The Purposeful Shift to Mentoring
by Lisa Gotto
July 17, 2020
What are the most common complaints amongst women in midlife? While you may think the first answers proffered would be hot flashes, wrinkles, and weight gain, the most common responses according to The Seattle Midlife Women’s Health Study that released their findings in 2018, were not related to the physical symptoms of menopause at all.
The study, which spanned a 23-year time period, showed that menopause symptoms were not the first thing on the minds of women at midlife. Far more common were issues relating to relationships with significant others, offspring that have just left the nest or were about to leave the nest, caring for older family members, and illnesses and deaths associated with those family members, and other personal later-in-life health issues.
Another matter high on the list were new or unresolved feelings associated with a sense of self. As noted by one woman in the study, “Becoming more comfortable with myself. Accepting myself and having better self-esteem…” was most challenging. Women transitioning out of old roles and into new ones, especially where it relates to the job/career aspect of life, can be especially difficult.
If you are currently experiencing these issues, or have already left the traditional workplace behind, you may be well aware of how significantly your new lifestyle can affect your sense of self. Re-establishing a sense of purpose is essential.
This next stage in life need not look dreary or full of question marks. One answer to the question of purpose is mentorship—and there are ample opportunities and approaches to mentoring in your workplace and in your community.
How mentoring can help perpetuate a greater sense of purpose and address midlife self-esteem issues:
Mentoring can help re-establish your career. It is easy to become frustrated and maybe even a bit intimidated in the workplace as younger co-workers join the team. Re-think this narrative. Instead, think of the benefits that can be gained by tapping into that energy at work. Look at building a reciprocal relationship whereby viewpoints are shared, new technologies are introduced, and new perspectives are welcomed. By doing so you maintain and enhance your relevancy in your field, which keeps you winning at work.
Remember, the wisdom you have gained in your work life is valuable; what you share in return has merit for your younger counterparts. Sharing what you know can help you build confidence and reminds you of the place you have earned in your professional life.
Mentoring makes you a sharper problem-solver. As you help others navigate their way toward their personal or career goals, you will not only have the opportunity to use constructs and solutions that have worked for you in the past, you will be exposed to new problems that you have not encountered before. Being able to address problems in the context of a mentoring role opens the door to less-stressful, less-emotional and more creative problem-solving scenarios.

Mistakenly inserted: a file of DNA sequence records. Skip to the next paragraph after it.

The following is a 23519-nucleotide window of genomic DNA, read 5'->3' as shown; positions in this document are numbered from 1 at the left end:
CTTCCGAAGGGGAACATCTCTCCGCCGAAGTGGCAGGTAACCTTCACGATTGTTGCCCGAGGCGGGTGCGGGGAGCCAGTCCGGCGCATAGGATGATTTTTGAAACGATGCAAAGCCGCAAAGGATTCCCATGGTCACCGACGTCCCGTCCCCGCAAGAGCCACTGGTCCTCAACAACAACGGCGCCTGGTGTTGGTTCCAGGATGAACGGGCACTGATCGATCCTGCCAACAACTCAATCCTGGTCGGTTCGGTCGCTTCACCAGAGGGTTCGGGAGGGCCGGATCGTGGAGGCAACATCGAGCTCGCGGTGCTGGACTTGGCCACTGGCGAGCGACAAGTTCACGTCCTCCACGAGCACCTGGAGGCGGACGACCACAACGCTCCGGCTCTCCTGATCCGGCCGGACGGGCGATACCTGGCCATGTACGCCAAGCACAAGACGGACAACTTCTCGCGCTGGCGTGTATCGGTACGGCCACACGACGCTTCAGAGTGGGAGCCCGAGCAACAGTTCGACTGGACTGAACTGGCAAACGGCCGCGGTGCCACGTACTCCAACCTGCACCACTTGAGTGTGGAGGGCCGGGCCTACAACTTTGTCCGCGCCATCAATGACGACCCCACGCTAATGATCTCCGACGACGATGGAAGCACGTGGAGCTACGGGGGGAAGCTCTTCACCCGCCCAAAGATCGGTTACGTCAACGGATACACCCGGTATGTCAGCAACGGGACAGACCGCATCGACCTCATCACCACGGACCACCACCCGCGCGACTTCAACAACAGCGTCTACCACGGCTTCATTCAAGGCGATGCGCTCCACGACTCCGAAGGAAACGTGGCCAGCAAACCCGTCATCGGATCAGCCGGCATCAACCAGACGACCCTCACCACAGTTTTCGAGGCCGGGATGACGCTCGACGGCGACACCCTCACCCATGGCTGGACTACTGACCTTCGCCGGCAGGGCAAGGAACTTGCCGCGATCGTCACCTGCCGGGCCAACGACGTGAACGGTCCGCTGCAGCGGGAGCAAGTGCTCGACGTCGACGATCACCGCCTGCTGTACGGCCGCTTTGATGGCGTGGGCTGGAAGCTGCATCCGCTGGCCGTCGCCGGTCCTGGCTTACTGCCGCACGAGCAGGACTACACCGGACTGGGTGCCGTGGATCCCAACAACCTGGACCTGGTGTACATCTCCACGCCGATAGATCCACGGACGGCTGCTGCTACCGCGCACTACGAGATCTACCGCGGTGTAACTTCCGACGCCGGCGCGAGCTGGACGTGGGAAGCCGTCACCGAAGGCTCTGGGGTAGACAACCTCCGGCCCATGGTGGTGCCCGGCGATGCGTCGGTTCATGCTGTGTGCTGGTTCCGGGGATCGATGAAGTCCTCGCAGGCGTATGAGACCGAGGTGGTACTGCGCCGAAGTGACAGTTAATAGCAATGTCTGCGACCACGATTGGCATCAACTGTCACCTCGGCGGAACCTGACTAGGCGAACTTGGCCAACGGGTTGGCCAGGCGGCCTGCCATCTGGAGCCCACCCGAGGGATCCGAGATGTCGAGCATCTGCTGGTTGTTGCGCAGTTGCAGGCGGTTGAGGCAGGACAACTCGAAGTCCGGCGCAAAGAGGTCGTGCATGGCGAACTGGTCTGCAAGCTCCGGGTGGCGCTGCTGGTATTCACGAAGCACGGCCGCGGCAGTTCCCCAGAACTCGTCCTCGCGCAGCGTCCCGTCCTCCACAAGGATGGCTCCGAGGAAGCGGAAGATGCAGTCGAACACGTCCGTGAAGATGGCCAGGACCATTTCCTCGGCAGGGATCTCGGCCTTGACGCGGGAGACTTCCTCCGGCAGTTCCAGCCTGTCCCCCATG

Mindful mentors feel good about doing good. Giving back not only helps others, it supports your sense of self-esteem and can counterbalance your stresses at midlife. Mentorship is, in a sense, a manner in which you can serve your community through volunteering. Studies have shown that volunteering is good for both body and mind. Also, few things perpetuate a sense of purpose more than exploring something you’re passionate about within the context of giving back. By taking a mindful approach to your choice of mentorship you’re benefiting the community at-large and your little piece of the world.
How finding the right mentor can help you address life’s changes
Perhaps you are on the other side of the coin at this time in your life’s journey where you could use the guidance and support that mentorship offers. If you’re hoping to create your second act, finding a mentor, or life coach, can be a valuable resource to help you transition into your new endeavor by helping you assess your needs, develop your goals, and be a beacon in your new life’s landscape. Indeed, a mentor can help you devise a midlife roadmap of sorts, get you on a path, and ensure that your questions don’t turn into road blocks.
Whether you are interested in being a mentor or finding one, stay tuned. We are going to take a deeper dive into the opportunities and aspirational aspects of mentoring in a multi-part series as we continue to develop content that addresses the issue of purpose at midlife.
Want more? I’ll be addressing how mentoring was influential and essential in my life in this week’s blog.